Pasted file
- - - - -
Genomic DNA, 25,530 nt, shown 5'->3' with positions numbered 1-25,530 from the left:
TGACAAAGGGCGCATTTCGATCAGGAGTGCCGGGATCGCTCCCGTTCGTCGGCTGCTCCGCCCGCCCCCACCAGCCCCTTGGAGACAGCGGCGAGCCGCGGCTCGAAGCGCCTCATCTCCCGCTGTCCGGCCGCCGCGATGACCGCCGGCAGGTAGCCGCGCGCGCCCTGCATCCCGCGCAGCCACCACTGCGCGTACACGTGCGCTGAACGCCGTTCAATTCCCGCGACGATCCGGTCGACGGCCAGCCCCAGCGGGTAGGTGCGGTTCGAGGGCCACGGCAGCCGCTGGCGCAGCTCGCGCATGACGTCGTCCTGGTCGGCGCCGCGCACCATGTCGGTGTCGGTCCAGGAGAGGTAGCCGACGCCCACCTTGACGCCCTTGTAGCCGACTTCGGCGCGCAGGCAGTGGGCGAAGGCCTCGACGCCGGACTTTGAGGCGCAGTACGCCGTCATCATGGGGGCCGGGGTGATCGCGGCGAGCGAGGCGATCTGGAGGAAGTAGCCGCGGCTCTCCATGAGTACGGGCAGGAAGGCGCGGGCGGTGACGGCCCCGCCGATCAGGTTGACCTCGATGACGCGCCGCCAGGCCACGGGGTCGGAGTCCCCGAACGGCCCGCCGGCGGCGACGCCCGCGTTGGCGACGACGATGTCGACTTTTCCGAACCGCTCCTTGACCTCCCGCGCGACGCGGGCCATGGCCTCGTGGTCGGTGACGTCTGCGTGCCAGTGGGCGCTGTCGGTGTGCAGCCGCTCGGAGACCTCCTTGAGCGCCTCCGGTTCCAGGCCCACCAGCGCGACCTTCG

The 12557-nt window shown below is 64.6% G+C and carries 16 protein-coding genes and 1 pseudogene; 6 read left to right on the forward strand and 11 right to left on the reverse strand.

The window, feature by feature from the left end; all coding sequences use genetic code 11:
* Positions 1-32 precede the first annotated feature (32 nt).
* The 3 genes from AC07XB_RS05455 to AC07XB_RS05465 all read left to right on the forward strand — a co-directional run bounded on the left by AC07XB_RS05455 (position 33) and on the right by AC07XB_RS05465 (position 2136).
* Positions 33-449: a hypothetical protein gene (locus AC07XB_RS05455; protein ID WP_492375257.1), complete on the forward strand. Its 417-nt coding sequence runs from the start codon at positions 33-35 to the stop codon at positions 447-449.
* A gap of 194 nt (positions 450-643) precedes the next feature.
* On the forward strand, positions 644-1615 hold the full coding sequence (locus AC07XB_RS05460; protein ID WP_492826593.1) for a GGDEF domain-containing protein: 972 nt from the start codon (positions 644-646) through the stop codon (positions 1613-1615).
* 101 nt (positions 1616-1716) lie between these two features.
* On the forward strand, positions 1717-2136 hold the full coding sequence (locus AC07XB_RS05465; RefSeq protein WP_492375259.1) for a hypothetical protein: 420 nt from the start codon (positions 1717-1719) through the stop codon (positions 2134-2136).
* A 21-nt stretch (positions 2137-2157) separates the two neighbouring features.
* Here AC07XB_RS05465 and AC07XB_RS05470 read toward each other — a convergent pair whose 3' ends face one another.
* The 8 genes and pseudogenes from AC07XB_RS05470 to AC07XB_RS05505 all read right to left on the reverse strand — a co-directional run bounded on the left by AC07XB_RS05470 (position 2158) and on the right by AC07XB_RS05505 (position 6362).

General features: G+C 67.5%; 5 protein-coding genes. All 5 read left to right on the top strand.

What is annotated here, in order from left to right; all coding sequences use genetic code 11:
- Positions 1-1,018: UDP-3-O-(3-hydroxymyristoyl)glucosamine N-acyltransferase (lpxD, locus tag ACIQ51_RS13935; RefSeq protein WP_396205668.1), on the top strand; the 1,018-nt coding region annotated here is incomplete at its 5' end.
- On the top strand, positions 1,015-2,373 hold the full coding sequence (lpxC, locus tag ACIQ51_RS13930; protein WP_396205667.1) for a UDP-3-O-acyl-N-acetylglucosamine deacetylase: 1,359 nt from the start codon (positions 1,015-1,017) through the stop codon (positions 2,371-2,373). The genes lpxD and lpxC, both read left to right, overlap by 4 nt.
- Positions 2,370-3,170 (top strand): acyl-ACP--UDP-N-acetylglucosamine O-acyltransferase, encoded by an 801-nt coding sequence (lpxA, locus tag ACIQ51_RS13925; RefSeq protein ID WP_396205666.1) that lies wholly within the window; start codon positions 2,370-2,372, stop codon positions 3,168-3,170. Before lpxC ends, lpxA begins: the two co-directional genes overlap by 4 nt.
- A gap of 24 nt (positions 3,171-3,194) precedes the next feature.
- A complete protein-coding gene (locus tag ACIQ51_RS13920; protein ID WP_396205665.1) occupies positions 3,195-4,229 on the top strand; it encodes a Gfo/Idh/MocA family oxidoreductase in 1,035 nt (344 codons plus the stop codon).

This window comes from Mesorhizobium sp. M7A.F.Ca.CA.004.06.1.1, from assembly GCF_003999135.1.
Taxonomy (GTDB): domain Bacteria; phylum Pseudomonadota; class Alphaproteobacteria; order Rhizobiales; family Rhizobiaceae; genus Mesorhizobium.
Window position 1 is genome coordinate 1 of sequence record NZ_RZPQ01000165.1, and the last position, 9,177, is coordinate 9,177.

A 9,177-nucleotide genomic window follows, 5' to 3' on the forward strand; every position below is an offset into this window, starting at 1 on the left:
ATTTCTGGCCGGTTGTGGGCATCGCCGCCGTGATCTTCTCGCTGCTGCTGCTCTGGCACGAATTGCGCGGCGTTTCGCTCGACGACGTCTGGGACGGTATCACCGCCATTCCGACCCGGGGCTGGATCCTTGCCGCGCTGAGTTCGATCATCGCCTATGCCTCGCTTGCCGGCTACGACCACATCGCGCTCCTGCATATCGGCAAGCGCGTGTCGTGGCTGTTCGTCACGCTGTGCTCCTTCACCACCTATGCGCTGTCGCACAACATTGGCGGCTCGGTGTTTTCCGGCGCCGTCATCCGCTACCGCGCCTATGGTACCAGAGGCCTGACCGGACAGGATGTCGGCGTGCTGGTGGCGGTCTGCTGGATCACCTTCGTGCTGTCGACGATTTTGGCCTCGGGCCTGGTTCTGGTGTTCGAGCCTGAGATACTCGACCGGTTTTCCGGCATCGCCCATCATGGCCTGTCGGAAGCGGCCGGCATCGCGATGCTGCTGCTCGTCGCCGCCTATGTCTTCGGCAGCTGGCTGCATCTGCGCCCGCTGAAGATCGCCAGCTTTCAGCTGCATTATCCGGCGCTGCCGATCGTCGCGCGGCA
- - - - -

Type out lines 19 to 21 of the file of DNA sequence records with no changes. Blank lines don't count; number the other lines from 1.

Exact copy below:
- Positions 2,370-3,170 (top strand): acyl-ACP--UDP-N-acetylglucosamine O-acyltransferase, encoded by an 801-nt coding sequence (lpxA, locus tag ACIQ51_RS13925; RefSeq protein ID WP_396205666.1) that lies wholly within the window; start codon positions 2,370-2,372, stop codon positions 3,168-3,170. Before lpxC ends, lpxA begins: the two co-directional genes overlap by 4 nt.
- A gap of 24 nt (positions 3,171-3,194) precedes the next feature.
- A complete protein-coding gene (locus tag ACIQ51_RS13920; protein ID WP_396205665.1) occupies positions 3,195-4,229 on the top strand; it encodes a Gfo/Idh/MocA family oxidoreductase in 1,035 nt (344 codons plus the stop codon).